NFL Team Fandom Report: Ranking the NFL Brands
The Super Bowl is the closest thing we have to an official holiday celebrating sports, marketing, and popular culture. It is the biggest sporting event on the calendar, and its cultural impact makes the game an opportunity to build brands, both in the marketplace and on the field.
Winning the game can change the mindset of a city, turning it into a sports-focused community. And which teams win can have consequences for the league itself.
Today, we rank NFL teams’ fandom using quantitative methods and then explore what the results mean for the league in 2021 and the next few years.
Ranking NFL Brands and Fans
NFL fans have immense passion and enthusiasm for their teams. Claims that one team has better fans than another can be fighting words.
At first, fans getting angry about who loves their team the most may seem crazy. But, there is a logic for these feelings. Being a fan of a team can be an essential part of an individual’s self-identity. Being a fan is about being a part of a community. Ranking one fanbase above another can be an assault on fans’ self-perceptions.
There is also the issue of how to evaluate fandom. At its heart, fandom is based on an emotional connection to a team. Emotions are hard to measure and are influenced by short-term changes in team performance.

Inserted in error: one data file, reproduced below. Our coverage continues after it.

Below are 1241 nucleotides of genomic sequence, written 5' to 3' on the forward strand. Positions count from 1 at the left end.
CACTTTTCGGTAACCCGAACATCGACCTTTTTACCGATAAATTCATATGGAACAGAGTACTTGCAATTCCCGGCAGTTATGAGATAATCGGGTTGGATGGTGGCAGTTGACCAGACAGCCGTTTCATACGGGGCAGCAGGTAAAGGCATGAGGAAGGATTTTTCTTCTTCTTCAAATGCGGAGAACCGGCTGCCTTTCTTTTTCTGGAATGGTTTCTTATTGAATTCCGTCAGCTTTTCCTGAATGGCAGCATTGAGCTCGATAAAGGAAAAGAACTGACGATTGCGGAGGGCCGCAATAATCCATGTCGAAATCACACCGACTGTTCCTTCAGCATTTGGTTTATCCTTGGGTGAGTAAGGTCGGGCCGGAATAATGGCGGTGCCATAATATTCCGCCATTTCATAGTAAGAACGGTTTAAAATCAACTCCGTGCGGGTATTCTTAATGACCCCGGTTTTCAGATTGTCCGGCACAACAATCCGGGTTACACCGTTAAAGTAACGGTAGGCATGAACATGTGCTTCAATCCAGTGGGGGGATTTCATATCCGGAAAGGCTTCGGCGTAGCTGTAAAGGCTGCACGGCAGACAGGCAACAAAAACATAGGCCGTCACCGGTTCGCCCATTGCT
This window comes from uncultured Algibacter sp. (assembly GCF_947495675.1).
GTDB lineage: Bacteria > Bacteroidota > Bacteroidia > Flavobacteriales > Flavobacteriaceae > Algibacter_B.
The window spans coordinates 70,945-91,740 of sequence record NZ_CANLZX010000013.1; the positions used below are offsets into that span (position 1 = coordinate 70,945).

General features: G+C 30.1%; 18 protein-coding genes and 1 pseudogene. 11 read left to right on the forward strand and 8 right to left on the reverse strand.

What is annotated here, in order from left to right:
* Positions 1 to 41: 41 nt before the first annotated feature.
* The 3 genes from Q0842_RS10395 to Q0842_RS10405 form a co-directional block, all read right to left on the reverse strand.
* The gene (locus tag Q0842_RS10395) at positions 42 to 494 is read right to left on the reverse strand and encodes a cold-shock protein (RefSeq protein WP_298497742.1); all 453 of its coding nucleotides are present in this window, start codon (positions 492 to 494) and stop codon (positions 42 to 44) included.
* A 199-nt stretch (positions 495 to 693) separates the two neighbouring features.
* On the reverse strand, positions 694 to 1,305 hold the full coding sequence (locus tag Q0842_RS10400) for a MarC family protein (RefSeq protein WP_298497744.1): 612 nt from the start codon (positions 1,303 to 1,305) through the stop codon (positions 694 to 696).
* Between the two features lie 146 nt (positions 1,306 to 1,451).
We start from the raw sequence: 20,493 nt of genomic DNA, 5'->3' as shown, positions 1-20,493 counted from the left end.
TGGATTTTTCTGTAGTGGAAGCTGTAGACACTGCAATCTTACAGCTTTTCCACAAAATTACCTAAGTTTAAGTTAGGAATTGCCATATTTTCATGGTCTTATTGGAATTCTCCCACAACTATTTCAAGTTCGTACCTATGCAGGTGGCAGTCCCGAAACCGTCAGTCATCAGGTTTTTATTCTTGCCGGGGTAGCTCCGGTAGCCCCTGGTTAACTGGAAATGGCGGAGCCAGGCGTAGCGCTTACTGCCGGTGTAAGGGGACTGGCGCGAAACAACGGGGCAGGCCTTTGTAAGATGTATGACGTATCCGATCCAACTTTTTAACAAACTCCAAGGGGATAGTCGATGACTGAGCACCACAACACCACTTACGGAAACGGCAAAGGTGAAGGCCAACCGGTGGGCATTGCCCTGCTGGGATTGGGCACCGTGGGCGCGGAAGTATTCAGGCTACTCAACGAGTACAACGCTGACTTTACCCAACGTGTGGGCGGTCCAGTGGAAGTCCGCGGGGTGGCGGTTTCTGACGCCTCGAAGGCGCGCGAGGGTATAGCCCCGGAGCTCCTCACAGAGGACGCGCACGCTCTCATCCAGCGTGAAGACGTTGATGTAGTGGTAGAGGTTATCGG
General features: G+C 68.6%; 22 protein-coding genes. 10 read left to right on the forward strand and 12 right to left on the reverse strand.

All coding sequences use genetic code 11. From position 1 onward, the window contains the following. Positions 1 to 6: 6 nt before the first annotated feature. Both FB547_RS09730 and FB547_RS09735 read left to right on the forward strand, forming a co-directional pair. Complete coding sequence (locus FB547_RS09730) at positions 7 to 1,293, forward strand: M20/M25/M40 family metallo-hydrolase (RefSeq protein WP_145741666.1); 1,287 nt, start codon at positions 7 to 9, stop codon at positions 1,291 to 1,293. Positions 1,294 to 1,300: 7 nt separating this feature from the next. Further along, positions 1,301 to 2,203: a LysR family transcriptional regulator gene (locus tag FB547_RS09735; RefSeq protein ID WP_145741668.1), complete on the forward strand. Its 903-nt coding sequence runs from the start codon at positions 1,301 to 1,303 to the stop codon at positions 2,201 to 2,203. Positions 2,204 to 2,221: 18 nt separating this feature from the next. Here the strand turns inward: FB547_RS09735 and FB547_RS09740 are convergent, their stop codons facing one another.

The Kansas City Chiefs have the loudest stadium on record. The Cleveland Browns and Oakland Raiders are (or were) known for having hardcore sections of fans that dress in elaborate costumes. In terms of market outcomes, the Cowboys almost always draw the most fans. Depending on the platform, either the Cowboys or the Patriots have the most social media followers. How about willingness to pay high prices? The cost of attendance varies significantly across the league. The Fan Cost Index suggests that it costs more than twice as much to attend an Los Angeles Chargers game as a Cincinnati Bengals event.
Rating fandom across teams is further complicated by team performance changing annually. It is easy to root on a championship run, but it takes great character to support a cellar dweller.
Market metrics like attendance and prices may also be misleading because teams play in very different markets. The New York metro area has a population exceeding 19 million, while the Jacksonville market includes only about 1.5 million individuals. Median incomes also differ wildly, with salaries in markets like Washington D.C. far exceeding median pay in Pittsburgh.
I am a marketing and analytics professor at Emory University in Atlanta, and for several years have studied fandom. Part of this research program is developing analytics for measuring fandom. My approach uses multiple fan response metrics and uses statistical models to control for the effects of team performance and market differences.